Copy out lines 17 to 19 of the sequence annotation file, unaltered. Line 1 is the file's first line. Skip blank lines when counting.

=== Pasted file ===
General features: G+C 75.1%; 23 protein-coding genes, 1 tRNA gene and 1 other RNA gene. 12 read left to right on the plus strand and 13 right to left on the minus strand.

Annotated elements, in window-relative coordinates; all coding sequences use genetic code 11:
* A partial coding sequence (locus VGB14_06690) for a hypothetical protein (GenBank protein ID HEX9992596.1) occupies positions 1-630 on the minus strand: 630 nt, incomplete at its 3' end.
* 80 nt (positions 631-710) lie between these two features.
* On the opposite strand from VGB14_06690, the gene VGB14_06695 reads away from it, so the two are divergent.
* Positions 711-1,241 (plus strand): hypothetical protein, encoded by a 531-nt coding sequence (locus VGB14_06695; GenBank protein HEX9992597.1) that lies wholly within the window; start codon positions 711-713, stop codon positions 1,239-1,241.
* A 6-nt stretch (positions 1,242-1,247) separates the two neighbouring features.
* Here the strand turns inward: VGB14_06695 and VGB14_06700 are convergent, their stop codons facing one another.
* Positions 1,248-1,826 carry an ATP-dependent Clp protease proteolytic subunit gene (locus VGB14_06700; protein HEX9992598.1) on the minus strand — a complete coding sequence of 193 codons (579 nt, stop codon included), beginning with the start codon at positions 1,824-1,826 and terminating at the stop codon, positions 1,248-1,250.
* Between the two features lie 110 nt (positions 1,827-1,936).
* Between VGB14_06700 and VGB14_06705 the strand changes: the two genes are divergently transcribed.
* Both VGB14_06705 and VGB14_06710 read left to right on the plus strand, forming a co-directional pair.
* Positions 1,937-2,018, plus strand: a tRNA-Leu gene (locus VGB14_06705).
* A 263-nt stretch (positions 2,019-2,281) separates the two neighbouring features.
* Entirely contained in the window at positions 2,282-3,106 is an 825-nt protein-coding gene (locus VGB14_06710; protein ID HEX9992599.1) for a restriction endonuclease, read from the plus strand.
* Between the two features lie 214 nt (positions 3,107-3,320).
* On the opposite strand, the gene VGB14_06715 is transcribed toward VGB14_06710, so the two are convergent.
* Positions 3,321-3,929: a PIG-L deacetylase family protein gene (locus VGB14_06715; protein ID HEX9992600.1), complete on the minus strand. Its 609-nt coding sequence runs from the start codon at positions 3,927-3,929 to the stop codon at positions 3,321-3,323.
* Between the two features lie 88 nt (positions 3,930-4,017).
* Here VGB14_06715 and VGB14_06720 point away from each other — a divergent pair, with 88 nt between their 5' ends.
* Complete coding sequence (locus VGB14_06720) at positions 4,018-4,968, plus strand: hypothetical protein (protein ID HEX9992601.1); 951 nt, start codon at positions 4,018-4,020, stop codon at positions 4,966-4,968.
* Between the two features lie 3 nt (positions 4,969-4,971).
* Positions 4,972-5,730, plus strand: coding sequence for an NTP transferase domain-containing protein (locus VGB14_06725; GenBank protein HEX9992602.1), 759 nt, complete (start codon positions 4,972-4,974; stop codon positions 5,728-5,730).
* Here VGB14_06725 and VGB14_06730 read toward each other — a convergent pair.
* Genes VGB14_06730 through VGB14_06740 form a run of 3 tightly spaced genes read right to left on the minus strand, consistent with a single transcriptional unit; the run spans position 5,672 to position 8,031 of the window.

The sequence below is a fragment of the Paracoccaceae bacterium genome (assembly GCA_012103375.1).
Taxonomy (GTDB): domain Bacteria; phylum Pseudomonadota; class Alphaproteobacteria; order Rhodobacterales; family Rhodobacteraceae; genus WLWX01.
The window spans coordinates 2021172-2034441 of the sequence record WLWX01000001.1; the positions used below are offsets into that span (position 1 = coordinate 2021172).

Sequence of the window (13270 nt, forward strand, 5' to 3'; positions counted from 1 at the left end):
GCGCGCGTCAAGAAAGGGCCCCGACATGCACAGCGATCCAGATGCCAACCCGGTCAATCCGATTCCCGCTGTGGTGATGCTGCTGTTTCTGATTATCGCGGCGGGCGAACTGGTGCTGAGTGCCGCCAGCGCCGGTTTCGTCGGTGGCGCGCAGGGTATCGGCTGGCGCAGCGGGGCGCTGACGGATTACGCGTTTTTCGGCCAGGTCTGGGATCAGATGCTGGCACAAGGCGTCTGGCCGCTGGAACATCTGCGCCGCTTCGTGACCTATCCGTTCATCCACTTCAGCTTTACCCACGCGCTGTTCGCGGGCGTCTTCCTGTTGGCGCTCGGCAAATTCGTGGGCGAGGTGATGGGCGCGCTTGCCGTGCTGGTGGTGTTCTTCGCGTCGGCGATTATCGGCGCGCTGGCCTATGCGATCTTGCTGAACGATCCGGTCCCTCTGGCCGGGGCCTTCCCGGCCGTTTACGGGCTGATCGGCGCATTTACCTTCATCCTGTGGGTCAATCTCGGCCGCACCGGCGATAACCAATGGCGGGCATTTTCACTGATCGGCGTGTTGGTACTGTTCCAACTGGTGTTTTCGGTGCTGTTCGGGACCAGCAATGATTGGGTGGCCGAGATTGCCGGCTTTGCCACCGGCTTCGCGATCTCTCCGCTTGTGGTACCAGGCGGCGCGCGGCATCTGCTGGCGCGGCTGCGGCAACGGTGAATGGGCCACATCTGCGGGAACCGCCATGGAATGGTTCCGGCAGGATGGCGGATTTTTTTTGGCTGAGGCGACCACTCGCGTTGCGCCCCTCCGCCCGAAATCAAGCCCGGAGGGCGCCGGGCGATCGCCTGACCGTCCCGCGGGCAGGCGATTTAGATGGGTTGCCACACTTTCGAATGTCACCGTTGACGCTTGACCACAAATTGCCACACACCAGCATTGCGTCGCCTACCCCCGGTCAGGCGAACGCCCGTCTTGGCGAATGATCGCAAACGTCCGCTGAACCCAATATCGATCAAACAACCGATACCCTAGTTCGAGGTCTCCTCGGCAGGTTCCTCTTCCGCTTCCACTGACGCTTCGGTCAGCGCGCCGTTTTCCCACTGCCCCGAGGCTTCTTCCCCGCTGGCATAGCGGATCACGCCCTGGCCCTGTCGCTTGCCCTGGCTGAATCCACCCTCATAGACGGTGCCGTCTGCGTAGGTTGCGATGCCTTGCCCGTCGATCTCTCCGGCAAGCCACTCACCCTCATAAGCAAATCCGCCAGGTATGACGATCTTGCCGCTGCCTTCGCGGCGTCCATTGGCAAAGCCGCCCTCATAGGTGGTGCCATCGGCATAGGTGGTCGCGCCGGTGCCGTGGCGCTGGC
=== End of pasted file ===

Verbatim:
* On the opposite strand, the gene VGB14_06715 is transcribed toward VGB14_06710, so the two are convergent.
* Positions 3,321-3,929: a PIG-L deacetylase family protein gene (locus VGB14_06715; protein ID HEX9992600.1), complete on the minus strand. Its 609-nt coding sequence runs from the start codon at positions 3,927-3,929 to the stop codon at positions 3,321-3,323.
* Between the two features lie 88 nt (positions 3,930-4,017).